The Potomac Highlands Watershed School 

PHWS Projects 2012

Hancock Junior Senior High School, MD

Hancock Tree Planting

April 2012

Hancock Junior Senior High School is working to become a Maryland Green School.  As a member of the Chesapeake Bay Program Education Work Group, Cacapon Institute supports the Green Schools initiative of the Maryland Association for Environmental & Outdoor Education.

MWEE – Meaningful Watershed Educational Experiences – should be a part of every Green School’s program.  Tree plantings, like Hancock’s, are terrestrial watershed conservation projects.  All trees, even those miles from streams, have a positive impact on watershed health.

Students used CI’s Potomac Highlands Watershed School to learn about watershed conservation.  They watched “What is a Watershed” and “Sedimentation Blues” before having a competition to see who could get the best score on "Stream Cleaner" (click on the Chalk Board in the classroom to see how well you can do).  After learning about watersheds the students surveyed their school grounds looking for sites that could potentially be improved to reduce the impact of stormwater runoff pollution.  You can see their Google Map survey results here.  The water from the school goes into the Little Tonoloway Creek a tributary of the Potomac River.  They found locations on the school where erosion was evident.  Erosion eventually leads to sediment pollution, a major problem for local waters and the Chesapeake Bay.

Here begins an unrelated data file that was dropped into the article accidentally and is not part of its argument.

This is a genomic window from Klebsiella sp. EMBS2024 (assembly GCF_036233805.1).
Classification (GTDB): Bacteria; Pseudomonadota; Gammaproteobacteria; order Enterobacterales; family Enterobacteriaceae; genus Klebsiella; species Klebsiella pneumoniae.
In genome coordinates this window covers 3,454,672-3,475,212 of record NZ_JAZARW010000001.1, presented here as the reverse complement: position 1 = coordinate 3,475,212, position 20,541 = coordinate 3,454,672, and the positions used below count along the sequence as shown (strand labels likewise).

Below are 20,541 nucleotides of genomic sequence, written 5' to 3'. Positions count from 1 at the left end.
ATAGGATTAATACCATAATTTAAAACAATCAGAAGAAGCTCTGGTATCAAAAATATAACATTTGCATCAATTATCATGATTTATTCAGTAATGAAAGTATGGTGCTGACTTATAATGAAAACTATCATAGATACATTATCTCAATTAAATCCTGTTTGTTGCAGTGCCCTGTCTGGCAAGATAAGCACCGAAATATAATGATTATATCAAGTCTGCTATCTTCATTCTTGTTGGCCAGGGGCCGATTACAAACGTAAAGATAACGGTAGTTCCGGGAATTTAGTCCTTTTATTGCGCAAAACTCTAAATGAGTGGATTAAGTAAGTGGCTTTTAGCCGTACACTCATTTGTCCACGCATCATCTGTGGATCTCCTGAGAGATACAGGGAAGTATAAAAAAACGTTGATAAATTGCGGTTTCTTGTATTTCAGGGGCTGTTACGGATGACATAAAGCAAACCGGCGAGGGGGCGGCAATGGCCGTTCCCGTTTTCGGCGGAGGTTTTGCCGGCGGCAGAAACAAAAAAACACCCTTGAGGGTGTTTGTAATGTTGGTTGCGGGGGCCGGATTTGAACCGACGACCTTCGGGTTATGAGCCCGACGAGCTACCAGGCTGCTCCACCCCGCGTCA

Some of the eroded areas they found were on a hill out back.  They also notice the hill has no trees at all.  They decided this would be the best location for their first tree planting.  Not only will the trees intercept rain water, they will eventually create shade for the spectators watching sporting events.  The students plan to earn Student Service Learning credits watering the trees all summer.  They are already making plans to plant more trees, maybe even build a rain garden, next school year.

This project was supported by a grant to Cacapon Institute from NOAA-Bay Watershed Education and Training. 

This hill could really use some trees!

Hard work digging holes in this rocky ground. 

Teamwork gets the job done. 

Use your hands!  Rakes are for sissies.

Hold that tree steady.

A tree will help fix this erosion problem.

Someday the trees these students planted will grow to become the giant trees like the stately oak that beautifies and shades the school today.